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[CPU] The Value of Free

Color me shocked. That's a hue halfway between ecru and taupe.  The feedback I received after sending
[CPU] The Value of Free
By Chris Pirillo • Issue #2 • View online
Color me shocked.
That’s a hue halfway between ecru and taupe. 
The feedback I received after sending the “first” issue of this newsletter through our new (for now) email service provider was surprisingly high. 
And, since I live in the state of Washington, that’s perfectly legal.
No, seriously - I had a virtual ton of personal replies float back to me (suggesting that I wasn’t the only one who was still alive on the Internet). This was a shock because I’m so used to tweeting things that nobody favorites - and, if nobody favorites a tweet, it doesn’t really exist. 
By the way: I know that I’m no longer supposed to capitalize the word “Internet,” but old habits die hard. 
I’m used to putting my thoughts out there (obviously), but have grown rather accustomed to seeing no immediate response from the community-at-large when I opt to share any particular thing. 
“Social Media” should be a two-way street, but I still feel that email is more personal - and, I believe, the anecdotal evidence seems to support my hypothesis.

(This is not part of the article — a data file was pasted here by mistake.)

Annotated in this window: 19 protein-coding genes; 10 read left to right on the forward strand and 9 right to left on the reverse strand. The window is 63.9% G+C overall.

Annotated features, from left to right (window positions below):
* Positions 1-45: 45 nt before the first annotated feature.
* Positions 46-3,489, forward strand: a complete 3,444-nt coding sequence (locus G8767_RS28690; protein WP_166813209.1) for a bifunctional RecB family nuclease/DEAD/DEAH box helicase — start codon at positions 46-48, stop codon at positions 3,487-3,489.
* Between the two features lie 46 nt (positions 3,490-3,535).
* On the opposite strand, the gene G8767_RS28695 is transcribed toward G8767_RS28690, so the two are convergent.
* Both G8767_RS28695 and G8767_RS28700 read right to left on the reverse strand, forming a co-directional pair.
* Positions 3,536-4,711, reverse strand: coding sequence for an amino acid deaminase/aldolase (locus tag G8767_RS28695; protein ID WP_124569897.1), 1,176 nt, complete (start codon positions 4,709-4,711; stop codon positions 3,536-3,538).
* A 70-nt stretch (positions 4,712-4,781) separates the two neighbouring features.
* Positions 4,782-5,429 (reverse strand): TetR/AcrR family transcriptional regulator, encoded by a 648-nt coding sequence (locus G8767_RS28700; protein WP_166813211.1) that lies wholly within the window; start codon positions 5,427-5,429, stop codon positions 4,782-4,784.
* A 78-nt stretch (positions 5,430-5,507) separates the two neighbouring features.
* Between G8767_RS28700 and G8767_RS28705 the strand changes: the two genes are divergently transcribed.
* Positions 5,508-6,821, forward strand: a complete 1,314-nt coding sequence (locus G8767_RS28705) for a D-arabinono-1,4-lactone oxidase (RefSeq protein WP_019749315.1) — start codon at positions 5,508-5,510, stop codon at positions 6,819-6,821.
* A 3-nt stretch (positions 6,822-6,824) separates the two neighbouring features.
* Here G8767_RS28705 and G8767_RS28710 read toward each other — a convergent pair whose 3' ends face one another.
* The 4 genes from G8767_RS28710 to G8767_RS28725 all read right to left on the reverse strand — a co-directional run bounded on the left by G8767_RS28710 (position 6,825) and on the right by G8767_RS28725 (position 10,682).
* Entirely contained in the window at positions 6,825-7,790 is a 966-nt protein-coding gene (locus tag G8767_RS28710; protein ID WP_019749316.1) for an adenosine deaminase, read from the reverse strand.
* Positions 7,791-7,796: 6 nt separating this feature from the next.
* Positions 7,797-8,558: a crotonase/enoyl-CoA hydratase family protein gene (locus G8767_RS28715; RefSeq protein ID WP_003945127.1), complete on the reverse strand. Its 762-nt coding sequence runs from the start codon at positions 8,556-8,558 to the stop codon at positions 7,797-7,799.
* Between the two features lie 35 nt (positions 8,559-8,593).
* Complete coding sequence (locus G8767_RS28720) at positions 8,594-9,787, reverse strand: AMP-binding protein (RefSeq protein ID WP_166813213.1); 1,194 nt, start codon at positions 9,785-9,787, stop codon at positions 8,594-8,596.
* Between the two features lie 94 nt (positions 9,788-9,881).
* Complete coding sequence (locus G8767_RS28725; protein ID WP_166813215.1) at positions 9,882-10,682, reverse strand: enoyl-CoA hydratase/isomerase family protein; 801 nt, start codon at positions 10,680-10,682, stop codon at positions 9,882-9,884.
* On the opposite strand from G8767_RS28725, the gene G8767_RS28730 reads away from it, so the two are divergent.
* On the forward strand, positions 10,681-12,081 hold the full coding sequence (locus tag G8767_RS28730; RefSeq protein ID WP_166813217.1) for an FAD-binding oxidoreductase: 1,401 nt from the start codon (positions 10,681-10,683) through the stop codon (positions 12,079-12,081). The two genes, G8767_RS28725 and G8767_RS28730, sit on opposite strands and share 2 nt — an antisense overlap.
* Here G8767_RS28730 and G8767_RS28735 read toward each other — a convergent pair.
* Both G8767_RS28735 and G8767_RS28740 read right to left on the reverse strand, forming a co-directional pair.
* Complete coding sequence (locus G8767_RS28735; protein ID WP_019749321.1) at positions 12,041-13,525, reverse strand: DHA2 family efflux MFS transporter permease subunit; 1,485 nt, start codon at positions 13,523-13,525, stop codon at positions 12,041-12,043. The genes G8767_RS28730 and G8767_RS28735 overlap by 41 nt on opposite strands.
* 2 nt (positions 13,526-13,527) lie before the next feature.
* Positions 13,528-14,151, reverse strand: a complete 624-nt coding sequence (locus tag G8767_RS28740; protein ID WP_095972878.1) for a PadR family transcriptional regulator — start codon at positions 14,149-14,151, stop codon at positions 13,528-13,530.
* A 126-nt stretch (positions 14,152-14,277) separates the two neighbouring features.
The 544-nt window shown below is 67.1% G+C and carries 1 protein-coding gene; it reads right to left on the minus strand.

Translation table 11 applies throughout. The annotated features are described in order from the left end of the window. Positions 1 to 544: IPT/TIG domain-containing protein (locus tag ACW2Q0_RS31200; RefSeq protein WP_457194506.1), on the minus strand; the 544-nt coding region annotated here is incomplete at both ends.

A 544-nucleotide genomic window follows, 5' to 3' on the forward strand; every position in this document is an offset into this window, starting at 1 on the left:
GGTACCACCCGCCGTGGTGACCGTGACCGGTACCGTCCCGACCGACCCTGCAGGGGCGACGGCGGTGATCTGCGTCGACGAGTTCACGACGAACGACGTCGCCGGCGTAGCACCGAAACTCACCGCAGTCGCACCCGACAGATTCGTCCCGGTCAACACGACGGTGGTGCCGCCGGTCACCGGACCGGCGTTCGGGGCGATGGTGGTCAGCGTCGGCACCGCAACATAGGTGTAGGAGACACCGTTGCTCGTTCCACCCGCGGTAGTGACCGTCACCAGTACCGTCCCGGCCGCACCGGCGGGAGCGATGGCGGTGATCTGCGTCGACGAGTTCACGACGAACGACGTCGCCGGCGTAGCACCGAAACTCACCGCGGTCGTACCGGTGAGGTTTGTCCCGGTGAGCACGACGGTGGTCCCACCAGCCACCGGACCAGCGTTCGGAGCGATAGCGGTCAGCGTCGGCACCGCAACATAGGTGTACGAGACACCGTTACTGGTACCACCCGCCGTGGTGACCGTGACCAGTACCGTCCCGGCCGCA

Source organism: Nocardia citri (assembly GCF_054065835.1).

This newsletter, however, comes at a great cost - because it’s not generating revenue directly. The market for indies like myself has completely bottomed out (despite being one of the first to pop onto Patreon). 
There’s something you need to quickly recognize (with emphasis):
We’re living in the era of app stores, search engines, and constant connection - the need for a personal filter (like your very own Chris Pirillo action figure) is severely diminished. 
Despite having a wealth of knowledge and experience, my worth (today, to the average user) is measured by how many people happen to see any particular piece of content - not based upon the actual weight of said content. 
That’s frustrating to no end.
This is one of the reasons why I’ve pulled back on doing so much for “free” in recent years. I’ve learned that my value in this ecosystem is better tapped by businesses - though I remain a user advocate at heart. Last week, I even quipped that it’s probably time I go to work for Facebook - but that could just as easily be Google, Amazon, eBay or any entity actively looking to slide me into a role without requiring a resume submission. 
Yeah, that’s probably where I belong now. 
You get what you pay for. Sometimes. 

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